A senior analyst from Gartner, highlighted the main challenges fulfillment operations will experience are the practices required in keeping employees safe while working: keeping warehouses and factories operating, and keeping products flowing.

Amazon has come forward stating they are introducing COVID related safety procedures and testing stations in all US distribution centers in the efforts to construct what they are calling a “COVID-free supply chain” (as mentioned earlier).

#3. Partner with specialist third party logistics:

The partnerships with 3PL’s has grown in popularity as a result of COVID-19. The intricacies behind how this could work will differ for each retailer, but this partnership does have potential benefits for those retailers who feel exposed…

  • They take on all new procedure and system changes to prepare for the “COVID World”.
  • They take on the associated capital costs (which may be passed on, but this can be negotiated).
  • All employee management and support are controlled by the 3PL.

#4. Enhance transparency to customers:

It has been openly documented the large-scale issues that have arisen with last mile courier companies around the world. To put this in perspective, both Fed Ex and UPS have announced the suspension of their own service guarantees.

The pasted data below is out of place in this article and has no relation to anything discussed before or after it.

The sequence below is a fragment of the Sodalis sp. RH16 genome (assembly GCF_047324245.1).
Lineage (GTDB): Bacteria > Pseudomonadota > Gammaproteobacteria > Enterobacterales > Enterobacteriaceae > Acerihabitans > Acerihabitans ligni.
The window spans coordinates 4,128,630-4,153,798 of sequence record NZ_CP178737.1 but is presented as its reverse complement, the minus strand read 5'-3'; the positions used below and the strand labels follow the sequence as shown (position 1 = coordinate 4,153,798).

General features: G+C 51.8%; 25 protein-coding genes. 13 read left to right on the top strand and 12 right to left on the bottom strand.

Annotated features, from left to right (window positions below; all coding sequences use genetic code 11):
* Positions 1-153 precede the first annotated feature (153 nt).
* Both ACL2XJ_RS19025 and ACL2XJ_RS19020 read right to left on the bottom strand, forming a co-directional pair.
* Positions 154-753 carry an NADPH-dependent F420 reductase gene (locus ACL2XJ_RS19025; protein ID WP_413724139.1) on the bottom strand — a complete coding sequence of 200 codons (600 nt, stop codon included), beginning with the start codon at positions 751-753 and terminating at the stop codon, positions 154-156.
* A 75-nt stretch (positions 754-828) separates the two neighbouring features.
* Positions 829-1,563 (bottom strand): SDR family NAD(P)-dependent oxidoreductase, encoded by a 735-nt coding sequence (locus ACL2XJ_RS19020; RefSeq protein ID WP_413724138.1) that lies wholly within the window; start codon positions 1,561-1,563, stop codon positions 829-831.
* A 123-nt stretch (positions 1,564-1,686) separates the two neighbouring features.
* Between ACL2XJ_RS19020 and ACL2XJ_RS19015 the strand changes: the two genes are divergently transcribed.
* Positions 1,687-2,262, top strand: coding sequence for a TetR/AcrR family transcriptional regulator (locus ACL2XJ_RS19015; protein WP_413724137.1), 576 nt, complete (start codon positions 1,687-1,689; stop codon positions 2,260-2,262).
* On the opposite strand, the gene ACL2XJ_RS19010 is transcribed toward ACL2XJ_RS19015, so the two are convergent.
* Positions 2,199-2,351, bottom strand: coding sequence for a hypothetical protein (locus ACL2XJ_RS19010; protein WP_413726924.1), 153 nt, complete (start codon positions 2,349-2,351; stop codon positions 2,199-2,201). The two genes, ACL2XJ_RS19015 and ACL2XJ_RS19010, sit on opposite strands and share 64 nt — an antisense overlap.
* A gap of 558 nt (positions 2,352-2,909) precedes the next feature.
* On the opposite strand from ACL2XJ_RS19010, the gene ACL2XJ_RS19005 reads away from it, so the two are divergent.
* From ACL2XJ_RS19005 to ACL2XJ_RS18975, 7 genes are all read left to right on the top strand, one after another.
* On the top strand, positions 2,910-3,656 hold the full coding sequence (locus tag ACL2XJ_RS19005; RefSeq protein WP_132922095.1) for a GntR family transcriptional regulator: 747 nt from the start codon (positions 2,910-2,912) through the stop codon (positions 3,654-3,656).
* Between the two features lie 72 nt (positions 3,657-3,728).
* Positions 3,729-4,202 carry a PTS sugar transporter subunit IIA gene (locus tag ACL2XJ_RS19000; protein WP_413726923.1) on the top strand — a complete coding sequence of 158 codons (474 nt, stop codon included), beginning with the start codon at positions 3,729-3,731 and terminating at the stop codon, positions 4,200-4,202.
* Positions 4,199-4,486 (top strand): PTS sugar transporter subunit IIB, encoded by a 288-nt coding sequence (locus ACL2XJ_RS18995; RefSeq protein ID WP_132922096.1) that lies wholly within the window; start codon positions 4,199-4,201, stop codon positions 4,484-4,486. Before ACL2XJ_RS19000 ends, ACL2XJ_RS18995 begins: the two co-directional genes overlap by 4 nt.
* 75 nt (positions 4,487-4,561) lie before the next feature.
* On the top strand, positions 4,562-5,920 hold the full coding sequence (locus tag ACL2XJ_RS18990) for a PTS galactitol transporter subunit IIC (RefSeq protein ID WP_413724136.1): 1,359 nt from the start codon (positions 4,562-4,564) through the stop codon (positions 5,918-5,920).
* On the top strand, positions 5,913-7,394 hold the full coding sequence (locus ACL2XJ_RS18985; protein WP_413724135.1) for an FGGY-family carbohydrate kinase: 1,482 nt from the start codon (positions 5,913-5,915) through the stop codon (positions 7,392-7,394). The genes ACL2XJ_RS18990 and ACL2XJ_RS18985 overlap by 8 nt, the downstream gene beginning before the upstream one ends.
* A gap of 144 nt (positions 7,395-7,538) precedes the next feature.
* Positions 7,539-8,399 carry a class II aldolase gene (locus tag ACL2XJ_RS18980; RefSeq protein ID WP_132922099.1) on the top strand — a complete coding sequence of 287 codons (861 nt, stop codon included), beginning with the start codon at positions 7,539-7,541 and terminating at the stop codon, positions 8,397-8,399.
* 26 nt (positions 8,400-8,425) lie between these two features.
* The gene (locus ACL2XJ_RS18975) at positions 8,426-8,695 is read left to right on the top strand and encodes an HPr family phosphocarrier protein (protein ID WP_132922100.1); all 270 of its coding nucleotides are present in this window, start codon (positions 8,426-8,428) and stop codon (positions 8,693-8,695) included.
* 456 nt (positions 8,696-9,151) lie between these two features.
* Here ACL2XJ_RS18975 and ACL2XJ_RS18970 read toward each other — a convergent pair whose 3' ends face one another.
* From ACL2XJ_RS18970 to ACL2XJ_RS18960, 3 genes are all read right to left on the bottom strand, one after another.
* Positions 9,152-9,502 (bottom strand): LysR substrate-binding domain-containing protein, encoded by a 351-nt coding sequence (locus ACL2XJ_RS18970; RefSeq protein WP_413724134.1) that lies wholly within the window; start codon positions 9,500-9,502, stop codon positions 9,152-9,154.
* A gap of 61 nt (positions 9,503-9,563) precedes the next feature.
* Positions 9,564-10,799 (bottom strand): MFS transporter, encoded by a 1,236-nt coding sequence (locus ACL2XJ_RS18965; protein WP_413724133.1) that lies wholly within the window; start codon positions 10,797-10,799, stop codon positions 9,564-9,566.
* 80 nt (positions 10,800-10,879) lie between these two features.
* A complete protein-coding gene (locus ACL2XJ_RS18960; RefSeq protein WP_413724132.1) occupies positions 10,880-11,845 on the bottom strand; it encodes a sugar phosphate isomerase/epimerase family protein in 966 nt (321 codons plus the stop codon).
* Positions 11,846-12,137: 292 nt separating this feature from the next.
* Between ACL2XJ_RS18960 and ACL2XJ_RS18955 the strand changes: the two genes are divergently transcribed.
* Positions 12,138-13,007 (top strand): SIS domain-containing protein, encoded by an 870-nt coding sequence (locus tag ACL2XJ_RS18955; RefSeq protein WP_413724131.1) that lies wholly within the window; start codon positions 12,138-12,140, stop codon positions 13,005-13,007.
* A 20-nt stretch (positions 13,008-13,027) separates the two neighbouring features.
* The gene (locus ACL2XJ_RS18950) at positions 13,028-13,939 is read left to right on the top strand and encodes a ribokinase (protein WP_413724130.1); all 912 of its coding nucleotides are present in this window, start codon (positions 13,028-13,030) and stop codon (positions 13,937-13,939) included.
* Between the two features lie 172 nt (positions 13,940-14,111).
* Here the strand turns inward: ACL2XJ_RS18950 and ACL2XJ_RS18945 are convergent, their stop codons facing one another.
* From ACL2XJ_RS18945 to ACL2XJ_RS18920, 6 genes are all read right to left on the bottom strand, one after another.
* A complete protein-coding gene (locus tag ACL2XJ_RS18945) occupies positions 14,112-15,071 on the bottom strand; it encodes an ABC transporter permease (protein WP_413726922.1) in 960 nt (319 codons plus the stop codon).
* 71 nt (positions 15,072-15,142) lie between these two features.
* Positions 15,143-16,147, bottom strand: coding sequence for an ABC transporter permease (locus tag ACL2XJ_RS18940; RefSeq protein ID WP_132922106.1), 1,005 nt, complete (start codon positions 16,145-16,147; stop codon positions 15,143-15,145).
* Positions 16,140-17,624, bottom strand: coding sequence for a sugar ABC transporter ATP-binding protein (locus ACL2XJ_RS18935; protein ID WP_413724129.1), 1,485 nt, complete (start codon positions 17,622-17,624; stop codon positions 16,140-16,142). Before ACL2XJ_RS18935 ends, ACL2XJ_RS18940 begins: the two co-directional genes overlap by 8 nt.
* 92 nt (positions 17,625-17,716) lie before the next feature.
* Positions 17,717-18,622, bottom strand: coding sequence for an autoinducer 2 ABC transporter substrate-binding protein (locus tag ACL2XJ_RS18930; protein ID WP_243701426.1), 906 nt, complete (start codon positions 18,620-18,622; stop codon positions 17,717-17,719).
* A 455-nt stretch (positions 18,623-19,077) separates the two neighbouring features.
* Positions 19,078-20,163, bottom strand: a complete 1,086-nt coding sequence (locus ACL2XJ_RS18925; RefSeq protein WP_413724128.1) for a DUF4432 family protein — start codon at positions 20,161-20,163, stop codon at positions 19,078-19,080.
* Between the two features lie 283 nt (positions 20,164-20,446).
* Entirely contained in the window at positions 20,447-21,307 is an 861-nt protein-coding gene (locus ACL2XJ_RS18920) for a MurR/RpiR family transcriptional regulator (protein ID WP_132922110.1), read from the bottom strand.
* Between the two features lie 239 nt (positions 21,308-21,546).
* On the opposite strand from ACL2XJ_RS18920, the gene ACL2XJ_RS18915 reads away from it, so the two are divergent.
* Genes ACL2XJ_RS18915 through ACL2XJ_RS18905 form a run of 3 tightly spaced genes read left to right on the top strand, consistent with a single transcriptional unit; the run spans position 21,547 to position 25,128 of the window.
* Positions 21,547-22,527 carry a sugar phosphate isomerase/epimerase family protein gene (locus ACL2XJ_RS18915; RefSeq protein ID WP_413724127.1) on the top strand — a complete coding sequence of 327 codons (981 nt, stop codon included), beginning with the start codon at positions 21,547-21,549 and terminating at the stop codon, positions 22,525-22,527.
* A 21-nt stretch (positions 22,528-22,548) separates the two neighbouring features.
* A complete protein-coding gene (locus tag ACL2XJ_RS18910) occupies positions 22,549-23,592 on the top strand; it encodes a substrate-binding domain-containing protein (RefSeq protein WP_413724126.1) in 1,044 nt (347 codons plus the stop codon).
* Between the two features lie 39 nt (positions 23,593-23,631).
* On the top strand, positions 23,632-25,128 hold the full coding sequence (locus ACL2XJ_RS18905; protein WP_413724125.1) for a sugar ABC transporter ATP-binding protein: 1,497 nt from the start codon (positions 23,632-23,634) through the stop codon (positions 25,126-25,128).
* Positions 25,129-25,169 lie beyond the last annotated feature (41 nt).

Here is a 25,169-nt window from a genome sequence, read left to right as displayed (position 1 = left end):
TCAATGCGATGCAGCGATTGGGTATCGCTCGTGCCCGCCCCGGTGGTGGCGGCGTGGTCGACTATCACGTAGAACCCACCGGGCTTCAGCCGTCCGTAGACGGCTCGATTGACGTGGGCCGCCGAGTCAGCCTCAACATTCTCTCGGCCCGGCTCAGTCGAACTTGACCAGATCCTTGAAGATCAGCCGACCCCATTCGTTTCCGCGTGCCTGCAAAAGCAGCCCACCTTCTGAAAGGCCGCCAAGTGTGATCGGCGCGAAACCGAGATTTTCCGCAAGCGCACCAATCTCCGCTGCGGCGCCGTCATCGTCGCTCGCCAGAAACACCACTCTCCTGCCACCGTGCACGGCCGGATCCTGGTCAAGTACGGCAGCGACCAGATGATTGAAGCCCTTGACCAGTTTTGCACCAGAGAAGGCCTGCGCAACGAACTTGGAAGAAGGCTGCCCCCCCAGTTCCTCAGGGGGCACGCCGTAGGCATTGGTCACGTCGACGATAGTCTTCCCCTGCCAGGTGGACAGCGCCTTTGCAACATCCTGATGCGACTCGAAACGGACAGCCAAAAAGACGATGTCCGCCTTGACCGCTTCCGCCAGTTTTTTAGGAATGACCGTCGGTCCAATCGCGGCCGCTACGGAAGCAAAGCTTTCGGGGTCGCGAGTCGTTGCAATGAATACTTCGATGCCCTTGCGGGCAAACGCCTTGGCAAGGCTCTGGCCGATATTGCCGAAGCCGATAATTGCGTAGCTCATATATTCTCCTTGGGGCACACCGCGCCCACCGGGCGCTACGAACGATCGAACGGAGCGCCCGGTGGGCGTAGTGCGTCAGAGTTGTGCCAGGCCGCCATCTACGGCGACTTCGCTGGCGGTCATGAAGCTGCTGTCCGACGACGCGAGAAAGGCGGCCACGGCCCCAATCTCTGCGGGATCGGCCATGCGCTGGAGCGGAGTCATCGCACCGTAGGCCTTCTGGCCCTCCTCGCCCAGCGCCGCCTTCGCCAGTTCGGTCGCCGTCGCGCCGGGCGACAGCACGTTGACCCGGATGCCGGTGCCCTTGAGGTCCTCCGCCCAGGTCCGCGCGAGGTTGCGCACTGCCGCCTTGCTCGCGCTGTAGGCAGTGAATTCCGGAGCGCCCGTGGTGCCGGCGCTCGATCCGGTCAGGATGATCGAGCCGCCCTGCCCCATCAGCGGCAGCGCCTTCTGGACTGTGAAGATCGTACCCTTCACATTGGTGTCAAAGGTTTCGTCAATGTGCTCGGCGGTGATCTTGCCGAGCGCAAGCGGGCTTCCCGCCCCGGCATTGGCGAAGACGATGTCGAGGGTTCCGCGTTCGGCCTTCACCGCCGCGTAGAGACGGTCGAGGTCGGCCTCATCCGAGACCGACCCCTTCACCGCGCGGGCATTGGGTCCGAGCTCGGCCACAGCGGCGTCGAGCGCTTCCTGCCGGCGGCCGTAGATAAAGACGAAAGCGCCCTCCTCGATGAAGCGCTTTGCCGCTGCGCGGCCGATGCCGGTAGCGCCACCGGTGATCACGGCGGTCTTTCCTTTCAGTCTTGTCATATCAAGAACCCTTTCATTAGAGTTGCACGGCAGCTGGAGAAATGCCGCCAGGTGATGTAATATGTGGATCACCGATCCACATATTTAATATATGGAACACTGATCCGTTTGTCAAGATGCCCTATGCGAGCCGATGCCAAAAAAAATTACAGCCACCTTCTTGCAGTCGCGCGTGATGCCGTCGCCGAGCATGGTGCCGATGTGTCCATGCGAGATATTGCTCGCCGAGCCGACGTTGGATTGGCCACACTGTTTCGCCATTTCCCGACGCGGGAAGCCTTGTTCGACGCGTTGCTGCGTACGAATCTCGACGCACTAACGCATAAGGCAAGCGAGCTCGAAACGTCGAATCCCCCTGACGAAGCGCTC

This from UPS….

Suspension of Service Guarantee
Effective March 26, 2020 and until further notice, we have suspended the UPS Service Guarantee for all shipments from any origin to any destination.
As the effects of the Coronavirus impact our infrastructure, we will continue to seek guidance from local, state, and national government entities to ensure that we fully align with their regulations.

How can retailers respond by ensuring a great delivery experience to their customers?

There are two answers to this…

  1. Promote click and collect to reduce the reliance on home delivery